So it has to come that freely to you, and it takes a long time before you can play everything that you hear in your head, but it’s kind of like … I see improvisation as … What do you call it? An extension; an extension of your singing, basically, that you’re singing the lines … either you can sing it out loud or you can sing it in your head, and then your fingers is playing what you hear in your head, and it’s a lifetime of work.
CK: When you use the word “virtuoso,” how does that relate to possibly using the word “virtuous”? Could it also mean a person who’s very dedicated to their instrument in mastering it?
LL: Yeah, definitely. I mean, it takes a lot of time. I mean, you have to … I’ve had so many students that ask, or I ask them, first of all, what goal do you have? What do you want to do with your skills? And they say, “Oh, I want to play this and that,” or, “I want to play like you, how can I become this keyboard player that can play like this or this?” And I said, “Well, then you have to really work hard. What are you ready to sacrifice?” And most of the time, actually not always, but I’ve had hundreds of students in music schools and it’s a very small percent of people actually, my experience, that are prepared to sacrifice things like your private life or a girlfriend or … Especially during an age where you need that woodshedding, you need to practice a lot and learn your instruments.
But it shouldn’t feel like you’re doing sacrifices either. It shouldn’t feel like, “I would rather be with my friends or I would rather do this.” When I started practicing, it was the coolest thing I could do. I loved every moment of just playing, just sitting down and playing my instrument, and I think it’s that passion that makes you … I mean, you become good at something that you do a lot basically. It’s the same with athletes or whatever, that if you do something long enough, then sooner or later you will become good at what you do. Otherwise it would be pretty tragic to spend 10 hours a day on something and then you see no progress. I think virtuoso musicians, it doesn’t necessarily have to do with playing fast tempos, or it doesn’t have to do with tempos always, but it has to do with mastering the instruments or … I mean you could just as well work on tone and timing and placements of notes. I mean, that’s what I’ve been working a lot with the later years, just where to put a note, where to place it in the bar, have it feel good, things like that. That’s also a virtuoso to me. It doesn’t have to be someone who plays very fast.
CK: It’s funny because in music, I think there’s sort of a … maybe a lower level of us or a primal part of us that we see somebody doing something very fast and we obviously assume they’re very good because of the tempo.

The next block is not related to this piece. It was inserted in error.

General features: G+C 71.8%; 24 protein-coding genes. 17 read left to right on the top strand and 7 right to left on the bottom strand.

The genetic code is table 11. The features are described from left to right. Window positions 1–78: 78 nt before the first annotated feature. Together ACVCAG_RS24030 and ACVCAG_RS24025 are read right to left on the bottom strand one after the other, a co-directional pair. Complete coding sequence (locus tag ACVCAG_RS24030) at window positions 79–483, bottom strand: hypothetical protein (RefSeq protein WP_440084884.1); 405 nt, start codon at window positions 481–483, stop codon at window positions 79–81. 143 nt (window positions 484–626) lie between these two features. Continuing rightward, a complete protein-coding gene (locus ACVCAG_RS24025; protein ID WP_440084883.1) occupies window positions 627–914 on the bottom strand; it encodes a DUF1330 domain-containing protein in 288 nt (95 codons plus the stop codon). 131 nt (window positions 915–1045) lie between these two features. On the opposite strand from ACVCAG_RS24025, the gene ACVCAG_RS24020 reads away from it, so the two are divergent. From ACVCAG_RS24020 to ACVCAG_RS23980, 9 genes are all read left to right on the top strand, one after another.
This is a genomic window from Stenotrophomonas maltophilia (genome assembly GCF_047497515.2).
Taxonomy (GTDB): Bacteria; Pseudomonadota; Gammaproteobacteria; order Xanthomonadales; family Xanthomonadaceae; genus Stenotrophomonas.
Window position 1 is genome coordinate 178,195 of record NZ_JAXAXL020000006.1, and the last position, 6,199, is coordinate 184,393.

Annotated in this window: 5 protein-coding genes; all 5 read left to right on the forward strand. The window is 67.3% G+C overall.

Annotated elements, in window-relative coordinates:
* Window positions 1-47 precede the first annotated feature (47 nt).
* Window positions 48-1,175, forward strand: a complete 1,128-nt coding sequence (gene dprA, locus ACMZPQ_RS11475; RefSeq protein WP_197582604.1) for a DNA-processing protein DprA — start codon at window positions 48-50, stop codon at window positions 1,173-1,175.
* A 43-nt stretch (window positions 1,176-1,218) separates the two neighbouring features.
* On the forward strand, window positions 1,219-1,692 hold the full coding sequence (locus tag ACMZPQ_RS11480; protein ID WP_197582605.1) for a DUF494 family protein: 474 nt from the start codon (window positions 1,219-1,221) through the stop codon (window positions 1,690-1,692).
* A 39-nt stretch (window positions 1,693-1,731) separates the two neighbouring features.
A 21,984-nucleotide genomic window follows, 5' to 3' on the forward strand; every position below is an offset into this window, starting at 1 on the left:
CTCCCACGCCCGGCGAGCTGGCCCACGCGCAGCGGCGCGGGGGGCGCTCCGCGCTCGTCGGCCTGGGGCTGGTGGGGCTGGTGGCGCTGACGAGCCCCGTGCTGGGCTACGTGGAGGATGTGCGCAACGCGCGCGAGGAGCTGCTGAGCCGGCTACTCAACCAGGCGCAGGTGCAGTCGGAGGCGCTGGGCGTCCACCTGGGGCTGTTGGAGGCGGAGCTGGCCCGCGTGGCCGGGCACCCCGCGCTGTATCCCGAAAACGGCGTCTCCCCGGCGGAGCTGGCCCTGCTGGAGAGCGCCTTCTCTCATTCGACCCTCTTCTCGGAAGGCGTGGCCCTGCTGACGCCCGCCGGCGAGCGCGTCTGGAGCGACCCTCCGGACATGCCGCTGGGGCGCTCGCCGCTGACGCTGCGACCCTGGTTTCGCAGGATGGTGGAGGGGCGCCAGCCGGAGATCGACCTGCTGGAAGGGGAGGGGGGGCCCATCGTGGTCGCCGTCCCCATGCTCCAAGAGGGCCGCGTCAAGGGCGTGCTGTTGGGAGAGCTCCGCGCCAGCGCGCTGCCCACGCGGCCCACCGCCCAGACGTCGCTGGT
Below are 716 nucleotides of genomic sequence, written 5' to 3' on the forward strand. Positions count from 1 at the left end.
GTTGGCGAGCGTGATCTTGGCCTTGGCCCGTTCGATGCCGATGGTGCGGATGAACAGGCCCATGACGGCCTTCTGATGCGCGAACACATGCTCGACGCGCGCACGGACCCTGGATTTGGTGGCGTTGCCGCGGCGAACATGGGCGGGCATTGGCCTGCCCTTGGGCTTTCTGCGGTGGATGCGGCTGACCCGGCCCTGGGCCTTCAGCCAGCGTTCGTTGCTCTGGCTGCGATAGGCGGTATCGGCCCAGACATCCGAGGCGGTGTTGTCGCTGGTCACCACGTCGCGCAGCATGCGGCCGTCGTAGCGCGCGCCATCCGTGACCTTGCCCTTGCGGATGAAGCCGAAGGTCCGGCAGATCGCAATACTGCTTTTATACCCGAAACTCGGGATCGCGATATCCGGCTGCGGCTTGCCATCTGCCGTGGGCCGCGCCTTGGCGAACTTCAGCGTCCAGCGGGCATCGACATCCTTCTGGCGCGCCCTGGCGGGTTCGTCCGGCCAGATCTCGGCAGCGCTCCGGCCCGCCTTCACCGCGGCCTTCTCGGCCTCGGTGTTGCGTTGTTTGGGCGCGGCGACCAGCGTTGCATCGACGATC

LL: Yeah, a lot of people get impressed by it because it’s obvious that they’re-
CK: It’s very easy to understand.
LL: It’s easy to understand something, and because they would think, “Oh, he’s spent a lot of time with the instrument because his fingers can move really quick.”
LL: And it’s not too difficult to learn how to play fast. I mean, especially instruments like keyboard and saxophone are both instruments that it’s pretty easy to play in quick tempos. It’s pretty easy to play fast on those instruments. It’s a little bit more different … I think why a lot of guitar players are shredding away is because it’s considered very difficult to play fast on that instrument. It’s such a new instrument, also, compared to the classical instruments like violin or piano or those acoustic instruments that have been around for hundreds of years.
CK: I guess I have always played guitar as my main instruments. That’s what I first started playing really when I finally connected with playing and learning that way, but then if I ever pick up another instrument like a violin, I think there is no way that I would have ever gotten anywhere if I had to play one of these things. Impossible. You pick it up and the first sound you make with it is horrible. You try to even play one … there’s no frets.
LL: I know, I know.
CK: It’s such a mess, and how can … That to me takes-
LL: I always get so frustrated when I … because I can sound good … I started off playing drums, so I’m a drummer as well, and I play the guitar, so I can pretty much get away with that, I suppose, and sound good. But every time I would think, “Oh, I’m pretty musical. I can make music with most instruments,” but every time, if there’s a wind instrument or like a violin or a cello or something like that, it sounds horrible and the first time I tried a violin, I thought, “Well, that’s pretty much like a guitar. It shouldn’t be that different.” It’s just smaller and what do you call it? Well, the neck is smaller and it’s little differences between the half steps and stuff like that, but it was so difficult just to get a good tone of vibrato.